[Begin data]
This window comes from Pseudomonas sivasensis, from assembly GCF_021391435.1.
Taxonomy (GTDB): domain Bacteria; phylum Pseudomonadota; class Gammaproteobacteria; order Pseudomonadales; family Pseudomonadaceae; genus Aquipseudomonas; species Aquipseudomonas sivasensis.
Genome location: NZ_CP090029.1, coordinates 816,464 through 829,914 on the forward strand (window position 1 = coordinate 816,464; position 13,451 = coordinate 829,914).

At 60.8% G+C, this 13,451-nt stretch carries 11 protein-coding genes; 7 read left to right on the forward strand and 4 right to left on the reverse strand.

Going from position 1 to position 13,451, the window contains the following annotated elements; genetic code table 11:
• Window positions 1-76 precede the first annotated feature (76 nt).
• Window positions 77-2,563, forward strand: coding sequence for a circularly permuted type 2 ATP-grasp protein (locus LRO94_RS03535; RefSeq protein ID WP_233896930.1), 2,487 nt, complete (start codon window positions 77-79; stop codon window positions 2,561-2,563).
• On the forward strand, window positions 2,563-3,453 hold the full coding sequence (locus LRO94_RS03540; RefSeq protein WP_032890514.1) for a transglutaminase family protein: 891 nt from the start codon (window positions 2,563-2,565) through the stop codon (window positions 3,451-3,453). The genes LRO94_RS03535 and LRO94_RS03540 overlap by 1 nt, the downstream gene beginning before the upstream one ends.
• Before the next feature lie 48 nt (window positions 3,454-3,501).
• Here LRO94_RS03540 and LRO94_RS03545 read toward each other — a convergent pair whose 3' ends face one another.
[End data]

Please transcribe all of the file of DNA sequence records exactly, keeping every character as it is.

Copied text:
This window comes from Pseudomonas sivasensis, from assembly GCF_021391435.1.
Taxonomy (GTDB): domain Bacteria; phylum Pseudomonadota; class Gammaproteobacteria; order Pseudomonadales; family Pseudomonadaceae; genus Aquipseudomonas; species Aquipseudomonas sivasensis.
Genome location: NZ_CP090029.1, coordinates 816,464 through 829,914 on the forward strand (window position 1 = coordinate 816,464; position 13,451 = coordinate 829,914).

At 60.8% G+C, this 13,451-nt stretch carries 11 protein-coding genes; 7 read left to right on the forward strand and 4 right to left on the reverse strand.

Going from position 1 to position 13,451, the window contains the following annotated elements; genetic code table 11:
• Window positions 1-76 precede the first annotated feature (76 nt).
• Window positions 77-2,563, forward strand: coding sequence for a circularly permuted type 2 ATP-grasp protein (locus LRO94_RS03535; RefSeq protein ID WP_233896930.1), 2,487 nt, complete (start codon window positions 77-79; stop codon window positions 2,561-2,563).
• On the forward strand, window positions 2,563-3,453 hold the full coding sequence (locus LRO94_RS03540; RefSeq protein WP_032890514.1) for a transglutaminase family protein: 891 nt from the start codon (window positions 2,563-2,565) through the stop codon (window positions 3,451-3,453). The genes LRO94_RS03535 and LRO94_RS03540 overlap by 1 nt, the downstream gene beginning before the upstream one ends.
• Before the next feature lie 48 nt (window positions 3,454-3,501).
• Here LRO94_RS03540 and LRO94_RS03545 read toward each other — a convergent pair whose 3' ends face one another.